I have been asked by a number of interested parties to write a 'Beginner's Guide' to Oldhammer. I don't mind doing so and presenting the article here on my blog. However, Oldhammer is not really something that you can just buy into as, of course, its roots lie in the collecting of Citadel Miniatures and Games Workshop products released from the late '70s to the early '90s- the Jackson/Livingstone and later Ansell eras and the models concerned are, mostly, long out of production and are now only available in auctions or bring and buy sales.
You cannot just 'order' a force picked from Warhammer Armies, though retro inspired manufacturers do often produce miniature ranges that make suitable proxies. The forces you see on leading blogs are the product of years and years of collecting and seldom do period armies appear on line for sale.
Now I may well be preaching to the converted here. I don't mean too. But as the Oldhammer Movement gathers momentum, gamers and collectors not immediately aware of the 'Golden Age' are casting their eyes over the ranges and games for the first time. The reasons for this will be many, but there are, in my opinion, two main attractions to the 'Oldhammer Movement'. One: the friendly, supportive community. No endless debates and flame wars aka Warseer and DakkaDakka. Two: the quality of the miniatures and games, which speak for themselves, especially when players unfamiliar with them get their hands on a copy.
But if you were a total 'newb', how would you start? I am sure that there are many routes in and out of any hobby. I'll talk about mine here in detail and discuss how I went about building my collection of Old School Citadel. Here's hoping that others will join in the discussion and do the same, so that in future, when I am asked (or indeed any of you readers are asked) there's a blog page to forward prospective Oldhammerers to.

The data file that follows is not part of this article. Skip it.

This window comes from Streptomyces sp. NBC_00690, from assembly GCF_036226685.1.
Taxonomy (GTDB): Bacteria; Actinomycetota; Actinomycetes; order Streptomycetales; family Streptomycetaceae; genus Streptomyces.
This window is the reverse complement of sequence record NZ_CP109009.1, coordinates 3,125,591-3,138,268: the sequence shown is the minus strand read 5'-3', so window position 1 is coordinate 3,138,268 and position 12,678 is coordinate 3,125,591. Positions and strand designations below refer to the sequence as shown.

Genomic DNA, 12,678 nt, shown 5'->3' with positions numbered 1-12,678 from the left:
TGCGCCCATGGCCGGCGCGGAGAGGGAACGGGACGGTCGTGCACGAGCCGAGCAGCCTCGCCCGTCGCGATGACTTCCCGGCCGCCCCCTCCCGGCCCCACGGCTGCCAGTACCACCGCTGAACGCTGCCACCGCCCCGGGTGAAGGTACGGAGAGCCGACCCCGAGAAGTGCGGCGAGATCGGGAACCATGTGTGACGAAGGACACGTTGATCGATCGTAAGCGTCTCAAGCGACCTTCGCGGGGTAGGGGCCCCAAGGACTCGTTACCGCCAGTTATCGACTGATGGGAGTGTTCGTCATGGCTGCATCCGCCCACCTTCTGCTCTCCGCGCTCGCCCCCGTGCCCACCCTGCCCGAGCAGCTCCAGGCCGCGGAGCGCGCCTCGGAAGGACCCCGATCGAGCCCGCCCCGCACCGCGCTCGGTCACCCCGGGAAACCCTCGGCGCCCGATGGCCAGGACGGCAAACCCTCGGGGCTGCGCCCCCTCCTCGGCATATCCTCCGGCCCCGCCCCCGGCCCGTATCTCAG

So in no particular order I shall begin.
1) Get your hands on the original publications
This is essential. And the best place to start. See if you can source an original copy of Warhammer Fantasy Battle Third Edition online. PDFs are available at a pinch after a few minutes searching through the less than savoury part of the internet, but there is nothing quite like owning a copy and being able to physically read the book. Additionally, the WFB3 rulebook contains enough material for you to play everything in Third Edition. All the creatures, races, special rules are present within the book. There are even card counters to photocopy to try out the rules and get playing straight away, even if you don't own a actual miniature. The book is also packed with period art and plenty of miniatures to help you get the 'feel' of Third Edition. Once you have sated yourself on the book, you can always expand yourself with material from the two Realms of Chaos books, Warhammer Armies and Warhammer Siege, though these are not essential. White Dwarf magazines are also very useful to collect. This is how I started old schooling some years ago. I started with issue 90 and worked forwards from there, feeling in gaps as I went along. I spent several years just doing this and it became a wonderful experience in nostalgia and scholarship, slowly piecing things together in my mind and enjoying all the articles over again. WD collecting also leaves you with a considerable collection of material to use for reference when collecting models and other products.